The city of Moscow is contemplating ditching Microsoft’s technology as president Vladimir Putin urges state officials and local businesses to scale down their reliance on foreign software providers.
In turn, the city is replacing Microsoft’s products with solutions from local competitors.
Four years after Microsoft (MSFT) first tried to give the world unified PC/mobile operating systems via the dual fiascoes known as Windows 8 and Windows RT, Alphabet's (GOOGL) Google appears set to take its own stab at the concept. And there are reasons to think the company will see a measure of success.
Citing "two independent and reliable sources," Android Police reports Google plans to launch a notebook in the third quarter of 2017 that will likely be the first new device to showcase Andromeda, a version of Android that will integrate many features associated with Google's Chrome OS PC operating system.
The notebook will reportedly be called the Pixel 3, and carry a $788 price. Its feature set reportedly include a 12.3-inch display, an Intel (INTC) processor, a glass trackpad, a tablet mode and stylus support.
Have you found any cool little FOSS projects that you would like to tell others about?
I will list a few recent ones that I have found to start the discussion:
- Wed – terminal text editor with Windows-style keybindings
- Powerline – attractive statusline plugin for Vim, Bash, Zsh and Tmux
- My Weather Indicator – weather indicator for Unity system tray
- Rainbowstream – command line Twitter application
- Corebird – excellent GUI Twitter app
- Dillo – minimalistic, extremely fast graphical web browser
- Linux servers deliver greater performance and efficiency 'than available on any x86-based server'
What are configuration management tools?
For most people, computers don't stay the same. Software is added, removed, and updated. Configurations are changed. Think about the changes you've made to your computer since the first time you booted it up. Now imagine making those changes to 10, 100, or 1,000 more computers. Configuration management tools are what make implemententing and enforcing these changes possible.
- 5 new OpenStack tutorials and guides
Ericsson: The Journey to a DevOps Future in SDN
There are big transformations going on in the world today that are driving rapid changes to the business of networks, said Santiago Rodriguez, VP of Engineering and head of the product development unit SDN & Policy Control at Ericsson, in his keynote Tuesday at OpenDaylight Summit.
“Society is transforming, the way we do business is transforming, and accordingly the way we build our networks is transforming,” Rodriguez said.
The three pillars of this network transformation include: 5G, virtualization and open source.
OpenDaylight sets product quality label, metrics for SDN solutions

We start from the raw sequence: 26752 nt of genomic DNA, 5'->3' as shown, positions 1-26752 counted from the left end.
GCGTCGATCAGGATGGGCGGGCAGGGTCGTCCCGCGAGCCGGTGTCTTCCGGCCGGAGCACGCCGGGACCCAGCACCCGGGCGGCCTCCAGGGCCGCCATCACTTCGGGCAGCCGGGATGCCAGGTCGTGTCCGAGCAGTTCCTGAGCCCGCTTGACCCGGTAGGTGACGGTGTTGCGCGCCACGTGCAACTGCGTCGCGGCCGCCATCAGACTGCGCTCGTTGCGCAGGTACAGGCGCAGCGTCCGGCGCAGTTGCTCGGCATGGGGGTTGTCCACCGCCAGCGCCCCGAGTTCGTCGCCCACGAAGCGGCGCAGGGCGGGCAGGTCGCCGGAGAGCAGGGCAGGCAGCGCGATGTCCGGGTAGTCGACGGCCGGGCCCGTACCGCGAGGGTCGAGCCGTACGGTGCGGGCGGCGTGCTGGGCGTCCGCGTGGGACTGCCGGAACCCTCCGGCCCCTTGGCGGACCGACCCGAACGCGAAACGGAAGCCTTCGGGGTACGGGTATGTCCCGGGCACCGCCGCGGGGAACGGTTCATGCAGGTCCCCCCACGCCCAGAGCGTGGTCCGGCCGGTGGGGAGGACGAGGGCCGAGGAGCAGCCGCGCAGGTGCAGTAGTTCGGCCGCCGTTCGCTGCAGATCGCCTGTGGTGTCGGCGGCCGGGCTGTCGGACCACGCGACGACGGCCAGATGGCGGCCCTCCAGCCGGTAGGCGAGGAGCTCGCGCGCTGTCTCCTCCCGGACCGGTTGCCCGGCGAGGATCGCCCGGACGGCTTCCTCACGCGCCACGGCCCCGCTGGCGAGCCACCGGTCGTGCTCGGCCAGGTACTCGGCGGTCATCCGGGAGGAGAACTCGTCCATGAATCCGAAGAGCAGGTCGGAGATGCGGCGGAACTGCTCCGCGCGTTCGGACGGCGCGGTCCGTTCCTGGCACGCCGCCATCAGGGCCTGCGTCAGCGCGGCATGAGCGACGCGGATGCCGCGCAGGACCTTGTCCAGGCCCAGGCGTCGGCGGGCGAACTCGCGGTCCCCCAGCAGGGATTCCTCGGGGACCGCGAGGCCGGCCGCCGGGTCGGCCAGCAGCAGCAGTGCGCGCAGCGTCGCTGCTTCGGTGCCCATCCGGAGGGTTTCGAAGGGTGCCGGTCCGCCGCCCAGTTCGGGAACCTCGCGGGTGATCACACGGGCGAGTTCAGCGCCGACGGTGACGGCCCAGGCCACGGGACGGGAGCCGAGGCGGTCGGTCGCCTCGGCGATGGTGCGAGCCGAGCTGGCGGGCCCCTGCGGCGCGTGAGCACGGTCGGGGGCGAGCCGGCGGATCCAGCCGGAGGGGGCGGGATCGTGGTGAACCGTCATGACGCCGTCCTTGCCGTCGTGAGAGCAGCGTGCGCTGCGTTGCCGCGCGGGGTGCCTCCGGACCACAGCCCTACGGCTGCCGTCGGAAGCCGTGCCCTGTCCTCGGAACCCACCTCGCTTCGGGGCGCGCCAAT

Initial OpenDaylight-based products expected to receive the "Powered by OpenDaylight" mark are offerings from Brocade, Ericsson, HPE, Inocybe and Serro.
Telstra Sees Quadrupled Data Capacity by 2020
The latter service led Telstra to re-think its fiber deployment strategy, choosing to use pre-provisioned fiber connections to data centers in advance of customer demand, because the company knew that demand was coming, Blackall said. The strategy worked well with Telstra's acquisition of Pacnet, which had already deployed SDN capabilities to connect its 27 points of presence around Asia.
Valve's Steam Controller With SteamOS/Linux Support Is Now Listed For Just $35
If you have been put off from ordering a Steam Controller for your SteamOS/Linux gaming system due to the $50 USD price-tag, it's been marked down to $35.
Back in June it was temporarily reduced to $35 USD but then a few days later shot back up to $50 at major Internet retailers. Judging from those that clicked our Amazon links, it was of interest to many readers. If you missed that discount the first time around, the Steam Controller is back to being listed as a $34.99 product.
It's not clear how long this deal will last or if it is permanent -- there has been speculations about a "Steam Controller 2" but I haven't seen any public confirmation yet.
Game Developer Chooses To Connect With Pirates, Reaps Rewards As A Result
One imagines that this kind of thing builds up goodwill amongst potential buyers of PM Studio games. Some of the comments on the thread state as much. It won't do anything with the pure-pirate folks out there, but, then again, nothing will. Worrying about those that were never going to buy the game would have been wasted time and energy. Instead, the developer chose to try to win over those that might indeed want to support its efforts.